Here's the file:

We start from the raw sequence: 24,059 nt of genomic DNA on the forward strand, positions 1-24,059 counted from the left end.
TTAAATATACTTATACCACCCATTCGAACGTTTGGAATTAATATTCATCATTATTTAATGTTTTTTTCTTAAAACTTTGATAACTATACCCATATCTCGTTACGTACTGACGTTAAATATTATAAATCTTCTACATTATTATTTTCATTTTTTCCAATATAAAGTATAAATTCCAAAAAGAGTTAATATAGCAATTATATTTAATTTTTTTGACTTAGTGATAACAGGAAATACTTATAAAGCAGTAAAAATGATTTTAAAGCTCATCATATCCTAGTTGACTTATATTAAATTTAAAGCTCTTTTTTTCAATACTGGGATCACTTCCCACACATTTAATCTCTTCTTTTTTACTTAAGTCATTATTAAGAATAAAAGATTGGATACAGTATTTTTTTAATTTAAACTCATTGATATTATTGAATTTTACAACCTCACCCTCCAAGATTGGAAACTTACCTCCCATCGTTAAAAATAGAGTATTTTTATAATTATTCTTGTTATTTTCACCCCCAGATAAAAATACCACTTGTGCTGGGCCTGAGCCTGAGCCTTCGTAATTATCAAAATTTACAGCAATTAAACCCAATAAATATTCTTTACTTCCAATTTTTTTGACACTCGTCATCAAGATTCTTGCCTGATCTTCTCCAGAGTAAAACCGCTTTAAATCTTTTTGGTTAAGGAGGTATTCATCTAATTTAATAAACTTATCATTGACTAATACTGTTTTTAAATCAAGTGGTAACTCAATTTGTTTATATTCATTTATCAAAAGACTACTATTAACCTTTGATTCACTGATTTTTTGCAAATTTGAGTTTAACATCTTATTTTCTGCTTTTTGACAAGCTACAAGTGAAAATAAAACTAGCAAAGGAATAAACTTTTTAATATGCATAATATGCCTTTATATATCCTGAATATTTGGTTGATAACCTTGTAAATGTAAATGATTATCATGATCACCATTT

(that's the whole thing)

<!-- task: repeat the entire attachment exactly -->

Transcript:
We start from the raw sequence: 24,059 nt of genomic DNA on the forward strand, positions 1-24,059 counted from the left end.
TTAAATATACTTATACCACCCATTCGAACGTTTGGAATTAATATTCATCATTATTTAATGTTTTTTTCTTAAAACTTTGATAACTATACCCATATCTCGTTACGTACTGACGTTAAATATTATAAATCTTCTACATTATTATTTTCATTTTTTCCAATATAAAGTATAAATTCCAAAAAGAGTTAATATAGCAATTATATTTAATTTTTTTGACTTAGTGATAACAGGAAATACTTATAAAGCAGTAAAAATGATTTTAAAGCTCATCATATCCTAGTTGACTTATATTAAATTTAAAGCTCTTTTTTTCAATACTGGGATCACTTCCCACACATTTAATCTCTTCTTTTTTACTTAAGTCATTATTAAGAATAAAAGATTGGATACAGTATTTTTTTAATTTAAACTCATTGATATTATTGAATTTTACAACCTCACCCTCCAAGATTGGAAACTTACCTCCCATCGTTAAAAATAGAGTATTTTTATAATTATTCTTGTTATTTTCACCCCCAGATAAAAATACCACTTGTGCTGGGCCTGAGCCTGAGCCTTCGTAATTATCAAAATTTACAGCAATTAAACCCAATAAATATTCTTTACTTCCAATTTTTTTGACACTCGTCATCAAGATTCTTGCCTGATCTTCTCCAGAGTAAAACCGCTTTAAATCTTTTTGGTTAAGGAGGTATTCATCTAATTTAATAAACTTATCATTGACTAATACTGTTTTTAAATCAAGTGGTAACTCAATTTGTTTATATTCATTTATCAAAAGACTACTATTAACCTTTGATTCACTGATTTTTTGCAAATTTGAGTTTAACATCTTATTTTCTGCTTTTTGACAAGCTACAAGTGAAAATAAAACTAGCAAAGGAATAAACTTTTTAATATGCATAATATGCCTTTATATATCCTGAATATTTGGTTGATAACCTTGTAAATGTAAATGATTATCATGATCACCATTT